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Google Safe Browsing
Original author(s)Google
Operating systemAndroid, ChromeOS, Windows, macOS, iOS, Web browsers
TypeInternet Security

Google Safe Browsing is a service from Google that warns users when they attempt to navigate to a dangerous website or download dangerous files. Safe Browsing also notifies webmasters when their websites are compromised by malicious actors and helps them diagnose and resolve the problem. This protection works across Google products and is claimed to “power safer browsing experiences across the Internet”.[1] It lists URLs for web resources that contain malware or phishing content.[2][3] Browsers like Google Chrome, Safari, Firefox, Vivaldi, Brave and GNOME Web use these lists from Google Safe Browsing to check pages against potential threats.[4][5] Google also provides a public API for the service.[6]

Google provides information to Internet service providers, by sending email alerts to autonomous system operators regarding threats hosted on their networks.[3]

As of September 2017, over 3 billion Internet devices are protected by the service.[7] Alternatives are offered by both Tencent and Yandex.[8]

Clients protected


Google maintains the Safe Browsing Lookup API, which has a privacy drawback: "The URLs to be looked up are not hashed so the server knows which URLs the API users have looked up". The Safe Browsing Update API, on the other hand, compares 32-bit hash prefixes of the URL to preserve privacy.[9][10] The Chrome, Firefox and Safari browsers use the latter.[11]

Safe Browsing also stores a mandatory preferences cookie on the computer.[12]

Google Safe Browsing "conducts client-side checks. If a website looks suspicious, it sends a subset of likely phishing and social engineering terms found on the page to Google to obtain additional information available from Google's servers on whether the website should be considered malicious". Logs, which include an IP address and one or more cookies, are kept for two weeks and are tied to the other Safe Browsing requests made from the same device.[13]

In most applications, excluding Apple's Safari in which Apple uses a proxy system, the API is installed in a way that allows Google to continuously get the actual IP address of the user.[14] This enables Google to track users as they navigate the internet, send emails to Gmail accounts, or use Google services.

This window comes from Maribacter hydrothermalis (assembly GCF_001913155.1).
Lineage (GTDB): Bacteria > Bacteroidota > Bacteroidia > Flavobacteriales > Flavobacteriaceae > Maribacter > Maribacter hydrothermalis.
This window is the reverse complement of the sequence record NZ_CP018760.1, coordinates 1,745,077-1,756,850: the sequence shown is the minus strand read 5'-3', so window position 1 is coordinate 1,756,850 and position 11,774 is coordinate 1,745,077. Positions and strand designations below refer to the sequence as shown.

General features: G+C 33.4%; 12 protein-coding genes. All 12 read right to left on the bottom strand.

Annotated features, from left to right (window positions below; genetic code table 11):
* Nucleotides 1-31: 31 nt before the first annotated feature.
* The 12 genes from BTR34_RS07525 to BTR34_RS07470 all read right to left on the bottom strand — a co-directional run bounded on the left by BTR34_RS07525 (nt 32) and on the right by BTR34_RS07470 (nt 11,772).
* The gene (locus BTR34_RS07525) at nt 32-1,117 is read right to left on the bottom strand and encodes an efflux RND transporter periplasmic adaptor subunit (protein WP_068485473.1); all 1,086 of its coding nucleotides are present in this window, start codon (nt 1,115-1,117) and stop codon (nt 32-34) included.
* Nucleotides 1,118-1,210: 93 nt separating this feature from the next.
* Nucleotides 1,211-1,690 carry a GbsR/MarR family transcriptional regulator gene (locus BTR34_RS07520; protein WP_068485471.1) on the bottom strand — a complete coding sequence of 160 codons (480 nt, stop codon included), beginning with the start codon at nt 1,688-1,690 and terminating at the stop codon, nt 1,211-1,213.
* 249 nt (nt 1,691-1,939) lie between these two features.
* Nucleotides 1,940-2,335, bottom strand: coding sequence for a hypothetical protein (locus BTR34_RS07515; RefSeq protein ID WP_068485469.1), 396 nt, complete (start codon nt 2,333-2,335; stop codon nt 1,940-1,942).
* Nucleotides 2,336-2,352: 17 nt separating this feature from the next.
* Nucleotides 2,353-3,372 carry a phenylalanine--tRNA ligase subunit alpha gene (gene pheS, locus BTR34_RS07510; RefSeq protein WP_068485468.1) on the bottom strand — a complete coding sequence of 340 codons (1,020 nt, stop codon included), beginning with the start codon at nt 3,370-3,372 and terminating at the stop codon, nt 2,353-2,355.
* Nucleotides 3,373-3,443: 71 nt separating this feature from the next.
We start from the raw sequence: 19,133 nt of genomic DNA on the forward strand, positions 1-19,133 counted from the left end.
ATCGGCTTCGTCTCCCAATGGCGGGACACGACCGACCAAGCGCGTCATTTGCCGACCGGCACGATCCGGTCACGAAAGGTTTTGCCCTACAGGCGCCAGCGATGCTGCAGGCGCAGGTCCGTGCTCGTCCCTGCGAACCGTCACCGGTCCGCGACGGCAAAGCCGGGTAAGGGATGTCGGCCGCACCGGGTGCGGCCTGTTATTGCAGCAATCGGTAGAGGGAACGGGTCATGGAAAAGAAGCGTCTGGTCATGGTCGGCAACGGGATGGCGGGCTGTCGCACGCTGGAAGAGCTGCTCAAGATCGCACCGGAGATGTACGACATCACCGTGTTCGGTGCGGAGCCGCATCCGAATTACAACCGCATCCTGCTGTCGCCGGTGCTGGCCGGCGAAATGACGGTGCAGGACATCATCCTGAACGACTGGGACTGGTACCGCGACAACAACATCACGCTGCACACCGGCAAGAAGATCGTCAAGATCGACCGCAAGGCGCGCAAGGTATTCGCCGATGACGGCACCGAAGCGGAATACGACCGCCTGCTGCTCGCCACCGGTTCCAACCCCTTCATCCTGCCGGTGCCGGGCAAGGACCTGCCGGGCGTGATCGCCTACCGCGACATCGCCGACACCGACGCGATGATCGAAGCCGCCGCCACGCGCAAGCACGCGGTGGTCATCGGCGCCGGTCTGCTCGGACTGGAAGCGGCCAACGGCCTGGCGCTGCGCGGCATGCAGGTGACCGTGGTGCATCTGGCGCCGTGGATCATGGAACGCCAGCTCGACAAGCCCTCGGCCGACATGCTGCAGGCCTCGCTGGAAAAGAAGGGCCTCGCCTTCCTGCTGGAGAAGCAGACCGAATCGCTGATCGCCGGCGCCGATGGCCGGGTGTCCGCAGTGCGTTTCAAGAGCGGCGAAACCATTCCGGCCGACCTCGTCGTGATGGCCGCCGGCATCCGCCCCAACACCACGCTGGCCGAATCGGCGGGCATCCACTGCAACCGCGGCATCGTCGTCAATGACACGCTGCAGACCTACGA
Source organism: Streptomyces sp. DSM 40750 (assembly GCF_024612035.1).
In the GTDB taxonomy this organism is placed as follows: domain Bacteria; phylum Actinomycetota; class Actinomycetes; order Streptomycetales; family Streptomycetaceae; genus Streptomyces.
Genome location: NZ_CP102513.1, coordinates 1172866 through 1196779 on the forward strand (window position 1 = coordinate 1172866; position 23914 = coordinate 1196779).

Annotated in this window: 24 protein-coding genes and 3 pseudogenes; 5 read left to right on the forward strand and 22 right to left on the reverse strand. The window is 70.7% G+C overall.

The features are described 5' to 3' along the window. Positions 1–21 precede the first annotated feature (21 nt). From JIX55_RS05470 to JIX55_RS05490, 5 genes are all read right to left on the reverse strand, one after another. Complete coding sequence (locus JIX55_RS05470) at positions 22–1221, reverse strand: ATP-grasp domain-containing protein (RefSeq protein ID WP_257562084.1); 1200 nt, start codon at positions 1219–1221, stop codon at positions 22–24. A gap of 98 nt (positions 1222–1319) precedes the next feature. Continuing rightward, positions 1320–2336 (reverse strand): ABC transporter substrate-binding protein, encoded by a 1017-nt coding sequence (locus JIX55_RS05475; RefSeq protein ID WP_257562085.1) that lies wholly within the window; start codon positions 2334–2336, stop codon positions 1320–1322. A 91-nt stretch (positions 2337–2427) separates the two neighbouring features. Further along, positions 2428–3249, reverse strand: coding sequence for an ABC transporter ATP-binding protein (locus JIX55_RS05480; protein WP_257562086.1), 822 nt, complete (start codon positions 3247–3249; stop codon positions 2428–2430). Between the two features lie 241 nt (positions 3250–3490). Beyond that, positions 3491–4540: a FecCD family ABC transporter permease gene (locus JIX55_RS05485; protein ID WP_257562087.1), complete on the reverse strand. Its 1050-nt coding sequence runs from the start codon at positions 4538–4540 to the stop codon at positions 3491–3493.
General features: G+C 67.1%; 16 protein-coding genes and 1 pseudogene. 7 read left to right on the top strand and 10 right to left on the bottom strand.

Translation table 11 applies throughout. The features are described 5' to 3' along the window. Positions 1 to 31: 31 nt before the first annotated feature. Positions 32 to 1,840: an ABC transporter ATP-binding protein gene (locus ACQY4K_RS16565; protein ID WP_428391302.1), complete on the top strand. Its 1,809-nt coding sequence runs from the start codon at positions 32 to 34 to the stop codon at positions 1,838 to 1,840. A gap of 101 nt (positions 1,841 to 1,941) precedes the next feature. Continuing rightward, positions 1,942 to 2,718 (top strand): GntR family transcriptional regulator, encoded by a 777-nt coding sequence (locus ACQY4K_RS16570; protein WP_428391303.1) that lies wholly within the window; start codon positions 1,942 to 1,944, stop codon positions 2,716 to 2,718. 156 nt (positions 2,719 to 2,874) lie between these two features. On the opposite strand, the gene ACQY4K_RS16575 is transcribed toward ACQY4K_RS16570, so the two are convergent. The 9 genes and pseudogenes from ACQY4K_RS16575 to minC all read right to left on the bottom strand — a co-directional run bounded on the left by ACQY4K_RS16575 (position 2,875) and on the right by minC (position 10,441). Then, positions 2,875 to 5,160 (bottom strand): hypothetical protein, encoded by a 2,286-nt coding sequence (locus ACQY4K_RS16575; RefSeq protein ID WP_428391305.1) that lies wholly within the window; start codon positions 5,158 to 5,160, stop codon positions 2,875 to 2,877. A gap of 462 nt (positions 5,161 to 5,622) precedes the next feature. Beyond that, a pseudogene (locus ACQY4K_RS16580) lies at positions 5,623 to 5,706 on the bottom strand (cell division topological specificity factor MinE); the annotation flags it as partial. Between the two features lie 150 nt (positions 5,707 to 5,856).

Websites not containing malware have been blacklisted by Google Safe Browsing due to the presence of infected ads. Requesting removal from the blacklist requires the webmaster to create a Google Webmaster's Tool account and wait several days for the removal from the blacklist.[15] There have also been concerns that Google Safe Browsing could be used for censorship in the future, however this has not yet happened.[16]

See also


  1. ^ "Google Safe Browsing". Retrieved 2021-12-29.
  2. ^ Schwartz, Barry (May 23, 2008). "Google's Safe Browsing Diagnostic Tool". Search Engine Land. Retrieved 2012-09-01.
  3. ^ a b Constantin, Lucian (Dec 2, 2011). "Google Safe Browsing Alerts Network Admins About Malware Distribution Domains". Retrieved 2012-09-01.
  4. ^ "Firefox Phishing and Malware Protection". Mozilla Foundation. Retrieved 2012-09-01.
  5. ^ "Phishing and malware detection". Google Inc. Retrieved 2012-09-01.
  6. ^ "Safe Browsing API". Google Inc. Retrieved 2012-09-01.
  7. ^ "Safe Browsing: Protecting more than 3 billion devices worldwide, automatically". The Google Blog. September 2017.
  8. ^ Gerbet, Thomas; Kumar, Amrit; Lauradoux, Cedric (June 2016). "A Privacy Analysis of Google and Yandex Safe Browsing" (PDF). 2016 46th Annual IEEE/IFIP International Conference on Dependable Systems and Networks (DSN). Toulouse, France: IEEE. pp. 347–358. doi:10.1109/DSN.2016.39. ISBN 978-1-4673-8891-7. S2CID 17276613.
  9. ^ "Developer's Guide (v3)". Google Developers. 18 March 2015.
  10. ^ "Safe Browsing API - Google Developers". Google Developers. 18 March 2015.
  11. ^ Bott, Ed. "Did Google withhold malware protection details from partners?". ZDNet.
  12. ^ "Cookies from Nowhere". Ashkan Soltani. 25 February 2012.
  13. ^ "Google Chrome Privacy Whitepaper".
  14. ^ "Apple redirects Google Safe Browsing traffic through its own proxy servers to prevent disclosing users' IP addresses to Google in iOS 14.5". 9 February 2021.
  15. ^ "Google Safe Browsing Makes the Innocent Look Guilty". PCWorld. Archived from the original on 23 June 2021. Retrieved 2018-07-29.
  16. ^ "The New Censorship". 22 June 2016.((cite web)): CS1 maint: url-status (link)